A Map of Ireland divided into Provinces and Counties shewing the Great and Cross Roads with the Distances of the Principal Towns from Dublin.


Title:
A Map of Ireland divided into Provinces and Counties shewing the Great and Cross Roads with the Distances of the Principal Towns from Dublin.
Date:
C1854
Mapmaker:
James Wyld (1812-1887)
Image Size:
710mm x 545mm (27.95" x 21.46")
Sheet Size:
800mm x 585mm (31.5" x 23.03")
Condition:
In good condition, with centre fold as issued.
Technique:
Hand coloured copper engraving.
Price:

Availability: In stock

$A 575
Stock Number:
WNGA 017 IRE (NGPD) (RW01-C)
Description:

Very detailed large map of Ireland showing all the major roads by James Wyld, geographer to the Queen.

James Wyld was one of Britain’s best known mapmakers and mapsellers. His many maps provided the most up to date and accurate information derived directly from explorers and parliamentary sources. He was famous for building ‘Wyld’s Great Globe’, a hall in the shape of a globe some 18 metres in diameter in which visitors could ‘see’ the world from inside out. The attraction, in London’s Leicester Square, was second only to the Great Exhibition in visitor numbers.

Collections: 
National Library of Australia: Bip id 44350647

Biography:

James Wyld - the younger (1812-1887)

James Wyld the younger, born in 1812, was a highly-regarded British mapmaker known for producing maps with the most recently-acquired information. He was educated at Woolwich, in preparation for joining the army, but at 18 he joined his father, James Wyld the elder, in the map publishing business. Like his father, he was held in high esteem and would come to hold 17 European orders of merit during his life. He showed a flare for business and when his father died in 1836, he became the sole proprietor. In 1839, he was elected a fellow of the Royal Geographical Society and appointed Royal Geographer to Queen Victoria and Prince Albert in 1839, a post his father had held prior to his death. He was famous for his prolific and up-to-date mapmaking, so much so that the satirical newspaper Punch wrote in 1849 that Wyld ‘makes it his business to see further than anyone else’ and that if a new country were to be found in the centre of the earth, Wyld’s skills were such that he would in no time create a ‘Grand Map of that delightful spot, the Centre of the Earth, published for the use of Emigrants’, allowing travel from Sydney to London, not by land but through. This view was no doubt spurred by the construction of ‘Wyld’s Great Globe’, a spherical hall in the shape of a globe some 18 metres in diameter in which visitors could ‘see’ the world from the inside out. The attraction at London’s Leicester Square was second only to the Great Exhibition in visitor numbers. He ran the attraction while concurrently serving as a Whig Member of Parliament for the seat of Bodmin (1847-1852 and 1857-1868). He died in 1887 in Kensington after which his son James John Cooper Wyld, took over the business.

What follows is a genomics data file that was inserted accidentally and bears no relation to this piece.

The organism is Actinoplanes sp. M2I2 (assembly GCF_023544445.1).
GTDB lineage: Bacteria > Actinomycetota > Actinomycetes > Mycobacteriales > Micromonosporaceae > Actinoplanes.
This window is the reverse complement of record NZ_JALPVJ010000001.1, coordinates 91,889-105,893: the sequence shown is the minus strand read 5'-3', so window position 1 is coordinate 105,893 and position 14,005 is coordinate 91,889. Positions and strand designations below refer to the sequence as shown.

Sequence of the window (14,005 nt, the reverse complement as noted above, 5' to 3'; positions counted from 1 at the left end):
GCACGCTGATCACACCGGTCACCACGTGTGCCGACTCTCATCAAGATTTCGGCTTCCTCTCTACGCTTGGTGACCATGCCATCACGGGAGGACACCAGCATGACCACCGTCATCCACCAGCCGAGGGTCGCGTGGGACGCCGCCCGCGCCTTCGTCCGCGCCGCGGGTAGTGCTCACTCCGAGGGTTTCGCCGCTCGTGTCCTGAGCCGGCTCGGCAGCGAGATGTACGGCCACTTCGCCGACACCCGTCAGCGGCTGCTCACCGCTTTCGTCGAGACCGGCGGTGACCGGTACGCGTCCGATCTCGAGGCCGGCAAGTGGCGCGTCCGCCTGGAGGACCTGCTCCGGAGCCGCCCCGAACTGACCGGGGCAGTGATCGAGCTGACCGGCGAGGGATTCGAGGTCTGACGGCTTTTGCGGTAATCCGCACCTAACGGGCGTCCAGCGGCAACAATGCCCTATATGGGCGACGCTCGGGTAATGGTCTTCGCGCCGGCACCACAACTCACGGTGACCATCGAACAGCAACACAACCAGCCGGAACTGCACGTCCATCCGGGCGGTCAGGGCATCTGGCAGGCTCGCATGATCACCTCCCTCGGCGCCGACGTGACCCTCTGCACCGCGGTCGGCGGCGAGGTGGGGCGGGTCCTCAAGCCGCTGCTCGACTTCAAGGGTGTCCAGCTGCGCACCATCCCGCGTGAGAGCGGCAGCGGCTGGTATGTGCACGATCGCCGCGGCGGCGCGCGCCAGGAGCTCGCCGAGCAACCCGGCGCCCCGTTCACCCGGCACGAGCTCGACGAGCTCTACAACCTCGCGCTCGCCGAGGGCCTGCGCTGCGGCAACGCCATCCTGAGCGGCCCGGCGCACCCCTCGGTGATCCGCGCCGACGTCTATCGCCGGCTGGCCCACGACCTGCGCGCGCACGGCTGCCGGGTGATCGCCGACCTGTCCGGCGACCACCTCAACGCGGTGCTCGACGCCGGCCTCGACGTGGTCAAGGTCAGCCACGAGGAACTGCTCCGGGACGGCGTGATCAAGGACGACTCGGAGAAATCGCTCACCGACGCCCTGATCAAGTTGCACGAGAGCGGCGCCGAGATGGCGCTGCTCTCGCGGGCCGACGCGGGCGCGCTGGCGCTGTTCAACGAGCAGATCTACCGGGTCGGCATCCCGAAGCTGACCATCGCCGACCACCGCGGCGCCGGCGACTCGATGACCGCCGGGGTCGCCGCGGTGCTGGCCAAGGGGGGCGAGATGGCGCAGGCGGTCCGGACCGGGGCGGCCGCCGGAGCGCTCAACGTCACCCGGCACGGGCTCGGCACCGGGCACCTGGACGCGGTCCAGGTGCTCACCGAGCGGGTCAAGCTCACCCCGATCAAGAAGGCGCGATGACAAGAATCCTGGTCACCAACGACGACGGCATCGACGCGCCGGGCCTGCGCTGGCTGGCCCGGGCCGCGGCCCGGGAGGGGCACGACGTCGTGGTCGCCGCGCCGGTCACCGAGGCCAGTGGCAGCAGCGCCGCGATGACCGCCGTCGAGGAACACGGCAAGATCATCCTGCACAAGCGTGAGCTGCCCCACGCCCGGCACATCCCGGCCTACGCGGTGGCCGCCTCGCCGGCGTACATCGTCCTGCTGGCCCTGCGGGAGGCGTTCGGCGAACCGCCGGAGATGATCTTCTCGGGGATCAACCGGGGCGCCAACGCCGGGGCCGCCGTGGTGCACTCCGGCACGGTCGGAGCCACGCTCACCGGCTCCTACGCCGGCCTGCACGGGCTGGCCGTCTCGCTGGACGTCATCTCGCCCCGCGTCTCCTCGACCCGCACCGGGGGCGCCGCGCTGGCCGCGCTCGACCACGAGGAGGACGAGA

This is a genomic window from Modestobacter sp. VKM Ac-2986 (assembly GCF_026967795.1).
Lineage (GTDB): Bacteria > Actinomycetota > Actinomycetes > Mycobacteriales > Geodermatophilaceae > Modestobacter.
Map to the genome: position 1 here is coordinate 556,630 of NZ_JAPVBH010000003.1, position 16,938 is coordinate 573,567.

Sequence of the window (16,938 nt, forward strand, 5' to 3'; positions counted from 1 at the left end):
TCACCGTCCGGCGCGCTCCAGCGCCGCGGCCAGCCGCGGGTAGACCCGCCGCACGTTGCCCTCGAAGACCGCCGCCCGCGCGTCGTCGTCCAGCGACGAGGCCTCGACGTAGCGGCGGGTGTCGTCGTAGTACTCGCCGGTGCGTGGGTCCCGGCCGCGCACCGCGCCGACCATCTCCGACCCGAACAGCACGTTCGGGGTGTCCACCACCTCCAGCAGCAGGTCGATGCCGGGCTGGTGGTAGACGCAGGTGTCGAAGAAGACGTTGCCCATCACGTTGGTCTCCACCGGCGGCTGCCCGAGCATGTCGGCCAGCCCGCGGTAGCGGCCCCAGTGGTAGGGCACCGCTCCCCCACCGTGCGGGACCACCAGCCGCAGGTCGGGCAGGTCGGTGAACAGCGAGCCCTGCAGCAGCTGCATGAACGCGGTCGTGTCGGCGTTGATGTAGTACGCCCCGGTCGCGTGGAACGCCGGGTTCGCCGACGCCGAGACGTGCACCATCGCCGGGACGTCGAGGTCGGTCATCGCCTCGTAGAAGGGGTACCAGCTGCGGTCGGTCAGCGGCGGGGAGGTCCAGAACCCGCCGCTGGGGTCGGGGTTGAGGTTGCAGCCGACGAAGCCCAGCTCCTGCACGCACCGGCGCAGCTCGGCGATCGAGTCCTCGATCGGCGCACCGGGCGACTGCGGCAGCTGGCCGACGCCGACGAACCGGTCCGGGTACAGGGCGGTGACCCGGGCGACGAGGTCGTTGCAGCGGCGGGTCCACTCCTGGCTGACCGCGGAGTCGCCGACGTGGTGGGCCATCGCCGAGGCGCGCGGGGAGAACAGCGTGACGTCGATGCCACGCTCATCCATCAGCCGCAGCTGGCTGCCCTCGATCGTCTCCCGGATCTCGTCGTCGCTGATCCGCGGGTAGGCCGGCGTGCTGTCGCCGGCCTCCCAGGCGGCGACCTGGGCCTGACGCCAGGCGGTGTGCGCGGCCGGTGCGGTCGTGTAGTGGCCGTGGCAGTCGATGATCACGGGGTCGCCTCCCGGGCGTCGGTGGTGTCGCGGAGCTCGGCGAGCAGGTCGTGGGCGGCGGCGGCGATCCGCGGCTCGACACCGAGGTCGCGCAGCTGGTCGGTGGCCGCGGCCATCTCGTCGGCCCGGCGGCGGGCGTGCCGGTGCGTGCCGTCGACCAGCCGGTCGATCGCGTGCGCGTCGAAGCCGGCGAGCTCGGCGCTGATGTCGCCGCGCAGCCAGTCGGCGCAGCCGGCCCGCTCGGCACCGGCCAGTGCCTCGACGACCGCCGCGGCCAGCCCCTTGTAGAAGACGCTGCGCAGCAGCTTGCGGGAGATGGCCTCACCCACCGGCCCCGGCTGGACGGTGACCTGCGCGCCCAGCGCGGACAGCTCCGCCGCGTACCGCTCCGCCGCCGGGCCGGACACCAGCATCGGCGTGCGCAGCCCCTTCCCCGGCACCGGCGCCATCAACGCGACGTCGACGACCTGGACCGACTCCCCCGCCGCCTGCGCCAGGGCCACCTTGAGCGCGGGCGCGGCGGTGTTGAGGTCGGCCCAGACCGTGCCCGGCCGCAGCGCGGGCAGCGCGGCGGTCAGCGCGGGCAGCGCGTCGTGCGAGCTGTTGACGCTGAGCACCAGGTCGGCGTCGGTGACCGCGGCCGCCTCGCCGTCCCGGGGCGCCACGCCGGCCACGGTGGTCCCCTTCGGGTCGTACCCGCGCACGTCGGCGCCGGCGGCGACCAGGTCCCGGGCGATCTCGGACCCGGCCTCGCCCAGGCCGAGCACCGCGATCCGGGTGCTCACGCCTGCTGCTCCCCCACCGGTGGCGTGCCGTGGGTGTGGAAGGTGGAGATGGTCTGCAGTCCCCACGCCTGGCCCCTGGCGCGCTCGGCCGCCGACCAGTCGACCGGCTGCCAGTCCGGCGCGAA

Availability: In stock

$A 575
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Australia-wide
Worldwide over $A150

Availability: In stock

$A 575
Add to Cart
Free shipping
Australia-wide
Worldwide over $A150